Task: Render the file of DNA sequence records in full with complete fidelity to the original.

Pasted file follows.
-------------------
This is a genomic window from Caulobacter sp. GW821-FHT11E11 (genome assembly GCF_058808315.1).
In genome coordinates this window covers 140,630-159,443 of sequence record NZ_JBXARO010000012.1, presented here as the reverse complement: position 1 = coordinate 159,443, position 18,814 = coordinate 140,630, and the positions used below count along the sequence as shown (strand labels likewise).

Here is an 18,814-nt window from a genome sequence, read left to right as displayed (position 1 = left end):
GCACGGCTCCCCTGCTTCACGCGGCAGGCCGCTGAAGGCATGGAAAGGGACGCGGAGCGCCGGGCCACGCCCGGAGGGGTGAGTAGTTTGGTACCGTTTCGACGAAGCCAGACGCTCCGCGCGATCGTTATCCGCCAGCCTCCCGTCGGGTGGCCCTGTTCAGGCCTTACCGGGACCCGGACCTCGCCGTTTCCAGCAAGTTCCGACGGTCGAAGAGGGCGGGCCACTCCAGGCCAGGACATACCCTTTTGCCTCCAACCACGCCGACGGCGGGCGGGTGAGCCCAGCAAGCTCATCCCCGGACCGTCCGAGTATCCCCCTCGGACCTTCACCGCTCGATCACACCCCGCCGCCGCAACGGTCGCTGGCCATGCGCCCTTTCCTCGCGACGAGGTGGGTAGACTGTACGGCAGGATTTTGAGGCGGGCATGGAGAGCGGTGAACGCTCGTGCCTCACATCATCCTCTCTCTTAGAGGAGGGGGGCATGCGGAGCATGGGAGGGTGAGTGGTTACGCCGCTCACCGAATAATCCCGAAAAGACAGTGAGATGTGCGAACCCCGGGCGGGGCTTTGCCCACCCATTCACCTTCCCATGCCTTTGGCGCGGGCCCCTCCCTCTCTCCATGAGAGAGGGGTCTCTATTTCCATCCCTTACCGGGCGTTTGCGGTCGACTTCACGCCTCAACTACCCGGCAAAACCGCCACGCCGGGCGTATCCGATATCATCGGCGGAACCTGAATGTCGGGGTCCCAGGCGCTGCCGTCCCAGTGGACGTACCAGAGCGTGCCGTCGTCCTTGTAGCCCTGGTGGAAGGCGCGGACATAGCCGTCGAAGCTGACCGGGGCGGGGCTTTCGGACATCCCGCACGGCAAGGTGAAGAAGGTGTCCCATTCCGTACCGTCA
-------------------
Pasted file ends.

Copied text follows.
This is a genomic window from Caulobacter sp. GW821-FHT11E11 (genome assembly GCF_058808315.1).
In genome coordinates this window covers 140,630-159,443 of sequence record NZ_JBXARO010000012.1, presented here as the reverse complement: position 1 = coordinate 159,443, position 18,814 = coordinate 140,630, and the positions used below count along the sequence as shown (strand labels likewise).

Here is an 18,814-nt window from a genome sequence, read left to right as displayed (position 1 = left end):
GCACGGCTCCCCTGCTTCACGCGGCAGGCCGCTGAAGGCATGGAAAGGGACGCGGAGCGCCGGGCCACGCCCGGAGGGGTGAGTAGTTTGGTACCGTTTCGACGAAGCCAGACGCTCCGCGCGATCGTTATCCGCCAGCCTCCCGTCGGGTGGCCCTGTTCAGGCCTTACCGGGACCCGGACCTCGCCGTTTCCAGCAAGTTCCGACGGTCGAAGAGGGCGGGCCACTCCAGGCCAGGACATACCCTTTTGCCTCCAACCACGCCGACGGCGGGCGGGTGAGCCCAGCAAGCTCATCCCCGGACCGTCCGAGTATCCCCCTCGGACCTTCACCGCTCGATCACACCCCGCCGCCGCAACGGTCGCTGGCCATGCGCCCTTTCCTCGCGACGAGGTGGGTAGACTGTACGGCAGGATTTTGAGGCGGGCATGGAGAGCGGTGAACGCTCGTGCCTCACATCATCCTCTCTCTTAGAGGAGGGGGGCATGCGGAGCATGGGAGGGTGAGTGGTTACGCCGCTCACCGAATAATCCCGAAAAGACAGTGAGATGTGCGAACCCCGGGCGGGGCTTTGCCCACCCATTCACCTTCCCATGCCTTTGGCGCGGGCCCCTCCCTCTCTCCATGAGAGAGGGGTCTCTATTTCCATCCCTTACCGGGCGTTTGCGGTCGACTTCACGCCTCAACTACCCGGCAAAACCGCCACGCCGGGCGTATCCGATATCATCGGCGGAACCTGAATGTCGGGGTCCCAGGCGCTGCCGTCCCAGTGGACGTACCAGAGCGTGCCGTCGTCCTTGTAGCCCTGGTGGAAGGCGCGGACATAGCCGTCGAAGCTGACCGGGGCGGGGCTTTCGGACATCCCGCACGGCAAGGTGAAGAAGGTGTCCCATTCCGTACCGTCA